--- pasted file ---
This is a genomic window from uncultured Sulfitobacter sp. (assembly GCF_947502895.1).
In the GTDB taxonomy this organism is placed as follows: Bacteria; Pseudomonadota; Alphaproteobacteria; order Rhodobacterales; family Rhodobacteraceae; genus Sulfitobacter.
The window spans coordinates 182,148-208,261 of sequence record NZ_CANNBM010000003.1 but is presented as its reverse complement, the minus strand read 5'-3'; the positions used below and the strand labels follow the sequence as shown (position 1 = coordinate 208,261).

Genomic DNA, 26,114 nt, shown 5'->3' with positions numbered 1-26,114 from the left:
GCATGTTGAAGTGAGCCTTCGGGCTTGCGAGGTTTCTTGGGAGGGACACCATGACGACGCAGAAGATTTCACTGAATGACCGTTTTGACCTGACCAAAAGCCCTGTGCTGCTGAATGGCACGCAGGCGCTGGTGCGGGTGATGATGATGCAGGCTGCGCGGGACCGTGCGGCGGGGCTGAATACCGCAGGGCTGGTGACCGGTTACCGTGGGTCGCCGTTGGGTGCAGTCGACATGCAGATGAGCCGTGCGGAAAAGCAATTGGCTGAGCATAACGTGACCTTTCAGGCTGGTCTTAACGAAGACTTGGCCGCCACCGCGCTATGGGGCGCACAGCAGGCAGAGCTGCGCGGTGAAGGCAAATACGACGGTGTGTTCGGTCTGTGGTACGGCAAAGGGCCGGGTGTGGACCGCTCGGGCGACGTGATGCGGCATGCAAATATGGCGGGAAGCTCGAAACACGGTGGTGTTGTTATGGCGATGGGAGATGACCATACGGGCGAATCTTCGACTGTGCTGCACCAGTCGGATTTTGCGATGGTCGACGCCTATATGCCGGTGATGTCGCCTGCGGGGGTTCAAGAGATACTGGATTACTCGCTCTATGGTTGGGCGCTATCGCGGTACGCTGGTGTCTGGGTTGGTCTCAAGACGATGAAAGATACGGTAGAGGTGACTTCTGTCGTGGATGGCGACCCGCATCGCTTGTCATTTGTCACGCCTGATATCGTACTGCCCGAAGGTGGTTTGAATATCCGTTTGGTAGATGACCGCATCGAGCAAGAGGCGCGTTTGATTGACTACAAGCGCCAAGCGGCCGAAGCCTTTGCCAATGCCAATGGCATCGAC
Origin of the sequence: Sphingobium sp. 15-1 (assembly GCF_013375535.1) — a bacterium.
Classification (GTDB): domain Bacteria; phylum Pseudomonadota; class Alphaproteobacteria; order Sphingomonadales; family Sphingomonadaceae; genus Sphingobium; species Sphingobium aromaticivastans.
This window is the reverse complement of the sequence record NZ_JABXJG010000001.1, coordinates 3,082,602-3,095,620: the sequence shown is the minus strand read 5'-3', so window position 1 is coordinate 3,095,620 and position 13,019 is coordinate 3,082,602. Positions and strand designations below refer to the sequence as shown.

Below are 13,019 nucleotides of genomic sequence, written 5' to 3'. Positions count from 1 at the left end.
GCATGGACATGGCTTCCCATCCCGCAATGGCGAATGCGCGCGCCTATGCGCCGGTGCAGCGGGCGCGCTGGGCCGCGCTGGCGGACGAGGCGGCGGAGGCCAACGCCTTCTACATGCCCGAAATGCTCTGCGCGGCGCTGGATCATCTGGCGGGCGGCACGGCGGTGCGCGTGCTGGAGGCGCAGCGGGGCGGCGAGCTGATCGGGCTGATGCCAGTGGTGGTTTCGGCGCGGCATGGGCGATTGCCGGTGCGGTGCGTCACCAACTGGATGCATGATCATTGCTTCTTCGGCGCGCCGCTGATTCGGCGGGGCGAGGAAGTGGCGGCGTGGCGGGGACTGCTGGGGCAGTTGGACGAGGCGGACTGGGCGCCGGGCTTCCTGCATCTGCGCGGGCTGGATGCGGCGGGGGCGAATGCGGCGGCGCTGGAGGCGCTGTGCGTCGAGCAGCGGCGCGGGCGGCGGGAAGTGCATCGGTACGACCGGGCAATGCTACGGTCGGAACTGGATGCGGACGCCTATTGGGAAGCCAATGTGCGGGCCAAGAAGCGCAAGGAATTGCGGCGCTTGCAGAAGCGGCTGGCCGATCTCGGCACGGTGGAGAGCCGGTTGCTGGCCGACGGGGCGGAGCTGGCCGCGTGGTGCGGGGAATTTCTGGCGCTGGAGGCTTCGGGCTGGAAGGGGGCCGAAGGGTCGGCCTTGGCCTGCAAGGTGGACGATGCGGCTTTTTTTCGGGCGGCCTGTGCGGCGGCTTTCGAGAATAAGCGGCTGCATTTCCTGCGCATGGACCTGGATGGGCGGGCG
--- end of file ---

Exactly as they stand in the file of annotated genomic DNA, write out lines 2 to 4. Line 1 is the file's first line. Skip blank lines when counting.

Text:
In the GTDB taxonomy this organism is placed as follows: Bacteria; Pseudomonadota; Alphaproteobacteria; order Rhodobacterales; family Rhodobacteraceae; genus Sulfitobacter.
The window spans coordinates 182,148-208,261 of sequence record NZ_CANNBM010000003.1 but is presented as its reverse complement, the minus strand read 5'-3'; the positions used below and the strand labels follow the sequence as shown (position 1 = coordinate 208,261).

Genomic DNA, 26,114 nt, shown 5'->3' with positions numbered 1-26,114 from the left: